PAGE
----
In a recent Institutional Investor article, authors Clifford Asness and John Liew, offer an interesting and entertaining look at the evidence for and against market efficiency. Their article takes turns on both side of the debate by highlighting the strengths and weaknesses of work produced by two recent winners of the Nobel Prize in Economics, Eugene Fama and Robert Schiller. Fama’s work on the Efficient Market Hypothesis established the foundation for the growth of indexing strategies while Shiller’s famous call of the technology bubble and work in behavioral finance has made him a leader in the debate for viewing markets as inefficient.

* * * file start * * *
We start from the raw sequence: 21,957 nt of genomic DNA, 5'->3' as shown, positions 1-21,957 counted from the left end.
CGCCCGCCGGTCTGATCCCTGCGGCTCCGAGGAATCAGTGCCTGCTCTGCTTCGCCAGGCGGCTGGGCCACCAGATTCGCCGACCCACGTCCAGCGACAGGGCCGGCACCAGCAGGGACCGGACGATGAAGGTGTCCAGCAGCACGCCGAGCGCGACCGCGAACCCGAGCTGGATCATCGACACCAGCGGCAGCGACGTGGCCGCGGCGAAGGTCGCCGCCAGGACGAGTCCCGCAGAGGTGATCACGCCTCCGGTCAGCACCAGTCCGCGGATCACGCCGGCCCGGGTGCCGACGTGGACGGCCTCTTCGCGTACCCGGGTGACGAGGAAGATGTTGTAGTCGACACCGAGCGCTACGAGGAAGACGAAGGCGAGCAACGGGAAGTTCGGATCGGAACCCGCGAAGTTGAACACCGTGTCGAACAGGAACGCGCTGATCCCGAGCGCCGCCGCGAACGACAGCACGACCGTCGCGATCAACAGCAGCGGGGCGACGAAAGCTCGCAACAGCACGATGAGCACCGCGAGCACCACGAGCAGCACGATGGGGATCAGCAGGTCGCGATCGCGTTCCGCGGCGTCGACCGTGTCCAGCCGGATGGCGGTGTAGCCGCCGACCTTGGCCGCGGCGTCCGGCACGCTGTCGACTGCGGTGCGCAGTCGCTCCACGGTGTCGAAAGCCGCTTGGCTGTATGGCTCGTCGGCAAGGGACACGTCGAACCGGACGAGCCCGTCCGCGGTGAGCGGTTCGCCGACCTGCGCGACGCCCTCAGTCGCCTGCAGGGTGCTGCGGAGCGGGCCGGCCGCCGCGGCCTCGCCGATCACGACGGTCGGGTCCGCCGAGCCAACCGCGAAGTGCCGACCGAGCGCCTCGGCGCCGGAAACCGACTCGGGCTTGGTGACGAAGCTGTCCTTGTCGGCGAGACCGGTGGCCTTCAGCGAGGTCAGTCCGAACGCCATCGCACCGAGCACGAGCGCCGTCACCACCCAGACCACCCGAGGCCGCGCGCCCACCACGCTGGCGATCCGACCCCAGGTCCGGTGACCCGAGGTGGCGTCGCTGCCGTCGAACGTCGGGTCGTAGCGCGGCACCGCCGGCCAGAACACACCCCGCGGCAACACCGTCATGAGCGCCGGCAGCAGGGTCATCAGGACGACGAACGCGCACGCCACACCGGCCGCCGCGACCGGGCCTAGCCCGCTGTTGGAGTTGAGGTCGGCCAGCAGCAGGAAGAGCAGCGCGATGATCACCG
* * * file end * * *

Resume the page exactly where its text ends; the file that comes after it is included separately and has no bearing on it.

The article, while presented in a reasonably balanced manner, is authored by hedge fund managers whose livelihood depends on their ability to beat the market. One area they touched, but failed to dive deeply on, is that arguments about whether or not the market is efficient are likely pointless for most investors. The relevant points are that, empirically, low-cost, indexing strategies outperform the vast majority of active managers over time and predicting who the few outperformers will be beforehand is exceedingly difficult.
These facts suggest that, efficient or not, the best approach to stock market investing is centered on low-cost, low-turnover exposure to priced market risk factors.